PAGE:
As shown in the wiring diagram above, the build is simple.  The python code straightforward.

For the python code below you will need you create your own Twitter App and establish:
      - Consumer Key (API Key) and Consumer Secret (API Secret)
      - Access Token and Access Token Secret
These Keys and Tokens are, of course, changed in the python code below for obvious reasons.  Also, to save space the 'database' of tweets listed in the code is reduced.
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# May 2017 / WhiskeyTangoHotel.Com
# Raspberry PI ZERO for tweeting Cat Door activity
# MagSwitch is model A3144EUA Hall Effect sensor with magnet next to it
# Activate tweet loop whenever the Hall Effect Sensor changes state

import random
import time

# Set up Auth and token ID for the twitter API
from twython import Twython
# fill in your 4 keys in following variables
C_key = "ckckckckckblaghblagckckckckck"
C_secret = "cscscscscsblaghblaghblaghcscscscscs"
A_token = "atatatatatblaghblaghblagatatatatat"
A_secret = "asasasasasblaghblaghblagasasasasas"

localtime = time.strftime("%a, %d %b %Y %H:%M:%S", time.localtime())
Current_day = time.strftime("%d", time.localtime()) # what day of the month is it
New_day_dawned = Current_day # 1st run after midnight send status tweet to verify program is running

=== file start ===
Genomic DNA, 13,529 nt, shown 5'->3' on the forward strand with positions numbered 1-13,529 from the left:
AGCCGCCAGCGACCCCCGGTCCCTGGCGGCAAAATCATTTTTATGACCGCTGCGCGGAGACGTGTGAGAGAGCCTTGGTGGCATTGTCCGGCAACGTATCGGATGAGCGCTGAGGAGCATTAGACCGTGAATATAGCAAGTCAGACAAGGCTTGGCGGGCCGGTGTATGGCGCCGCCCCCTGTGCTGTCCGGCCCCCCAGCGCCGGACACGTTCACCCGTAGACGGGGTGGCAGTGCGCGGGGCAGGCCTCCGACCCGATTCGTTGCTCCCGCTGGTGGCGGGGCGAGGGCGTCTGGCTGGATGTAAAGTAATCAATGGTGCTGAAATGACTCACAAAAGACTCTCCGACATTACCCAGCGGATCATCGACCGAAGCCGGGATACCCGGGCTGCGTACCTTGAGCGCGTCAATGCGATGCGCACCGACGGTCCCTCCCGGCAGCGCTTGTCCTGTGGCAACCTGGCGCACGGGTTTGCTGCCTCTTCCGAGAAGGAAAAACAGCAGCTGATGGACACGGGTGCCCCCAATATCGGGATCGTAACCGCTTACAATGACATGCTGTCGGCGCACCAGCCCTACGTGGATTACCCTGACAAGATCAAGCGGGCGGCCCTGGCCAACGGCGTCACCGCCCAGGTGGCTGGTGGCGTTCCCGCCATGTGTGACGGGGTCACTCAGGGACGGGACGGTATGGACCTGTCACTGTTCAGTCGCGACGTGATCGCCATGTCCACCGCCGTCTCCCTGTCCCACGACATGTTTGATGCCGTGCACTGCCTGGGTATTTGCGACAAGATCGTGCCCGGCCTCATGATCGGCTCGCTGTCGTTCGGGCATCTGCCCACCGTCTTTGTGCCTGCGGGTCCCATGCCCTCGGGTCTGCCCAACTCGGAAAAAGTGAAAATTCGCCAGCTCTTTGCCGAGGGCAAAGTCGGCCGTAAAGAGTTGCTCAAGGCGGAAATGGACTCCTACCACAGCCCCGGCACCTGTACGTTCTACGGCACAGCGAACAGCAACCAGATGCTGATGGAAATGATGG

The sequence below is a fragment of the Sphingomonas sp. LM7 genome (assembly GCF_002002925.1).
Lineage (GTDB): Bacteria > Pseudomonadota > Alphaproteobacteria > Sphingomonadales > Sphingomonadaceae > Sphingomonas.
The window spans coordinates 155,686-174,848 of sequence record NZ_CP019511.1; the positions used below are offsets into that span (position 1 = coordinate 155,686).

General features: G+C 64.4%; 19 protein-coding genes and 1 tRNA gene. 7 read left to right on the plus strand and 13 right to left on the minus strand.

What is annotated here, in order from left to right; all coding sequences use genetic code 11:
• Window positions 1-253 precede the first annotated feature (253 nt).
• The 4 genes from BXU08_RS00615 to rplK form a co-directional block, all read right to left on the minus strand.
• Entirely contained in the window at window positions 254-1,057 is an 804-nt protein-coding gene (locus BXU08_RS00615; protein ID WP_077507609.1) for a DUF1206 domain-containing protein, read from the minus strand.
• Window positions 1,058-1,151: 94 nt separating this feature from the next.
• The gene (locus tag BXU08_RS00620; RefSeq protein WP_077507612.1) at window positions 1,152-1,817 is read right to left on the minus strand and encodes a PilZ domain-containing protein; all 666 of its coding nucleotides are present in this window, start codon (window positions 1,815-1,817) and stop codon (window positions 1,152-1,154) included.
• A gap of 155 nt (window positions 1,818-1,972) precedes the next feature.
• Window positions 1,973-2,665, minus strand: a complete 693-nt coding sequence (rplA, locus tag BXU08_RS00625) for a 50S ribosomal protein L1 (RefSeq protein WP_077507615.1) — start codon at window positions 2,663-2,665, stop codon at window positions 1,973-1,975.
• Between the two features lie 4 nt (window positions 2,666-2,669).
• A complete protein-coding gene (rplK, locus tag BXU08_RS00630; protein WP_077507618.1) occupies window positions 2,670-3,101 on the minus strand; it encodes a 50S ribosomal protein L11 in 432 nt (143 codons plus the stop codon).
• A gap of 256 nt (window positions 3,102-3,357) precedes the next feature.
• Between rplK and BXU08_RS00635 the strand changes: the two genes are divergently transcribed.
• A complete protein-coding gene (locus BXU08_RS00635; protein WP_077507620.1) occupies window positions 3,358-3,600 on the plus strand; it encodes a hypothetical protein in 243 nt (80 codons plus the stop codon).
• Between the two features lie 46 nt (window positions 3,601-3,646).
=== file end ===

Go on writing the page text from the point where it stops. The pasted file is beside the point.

###  PROGRAM VAR SETTINGS ###

# Flood control (in seconds) for debounce and not sending to many tweets
Flood_control = 180 # seconds

# Really tweet (YES) or just test/debug (NO)?
Tweet = "YES"   # YES or NO in ALL UPPERCASE

# Track how many times the door has been triggered
Counter = 0

# Set up Hall Effect Sensor
import RPi.GPIO as GPIO
GPIO.setmode(GPIO.BOARD) # to use Raspberry Pi board pin numbers
MagSwitch = 8  # Pin from signal of hall effect sensor
#Set pin to input and set pull-up resistor to hold the pin is high
GPIO.setup(MagSwitch, GPIO.IN, pull_up_down=GPIO.PUD_UP)
print ' '
print "Program starts with Flood control of " + str(Flood_control) + " seconds."
print "Tweet set to " + Tweet
print " "

localtime = time.strftime("%a, %d %b %Y %H:%M:%S", time.localtime())
print "RasPI started on " + localtime + ".  Begin the mission!!!"
MagSwitch_Current = GPIO.input(MagSwitch)
#print "MagSwitch value is: " + str(MagSwitch_Current)
print ' '
if (Tweet == "YES"):
    myTweet = Twython(C_key,C_secret,A_token,A_secret)
    localtime = time.strftime("%a, %d %b %Y %H:%M:%S", time.localtime())
    myTweet.update_status(status="RasPI started at " + localtime + ".  Begin the mission!!!")
  
time.sleep(1)  # Whew... let's rest a bit..    Why?  Dunno...

while True:    # program runs 'forever'
    # First check if this is a new day.  If yes, tweet program is still active
    localtime = time.strftime("%a, %d %b %Y %H:%M:%S", time.localtime())
    Current_day = time.strftime("%d", time.localtime())
    if Current_day != New_day_dawned: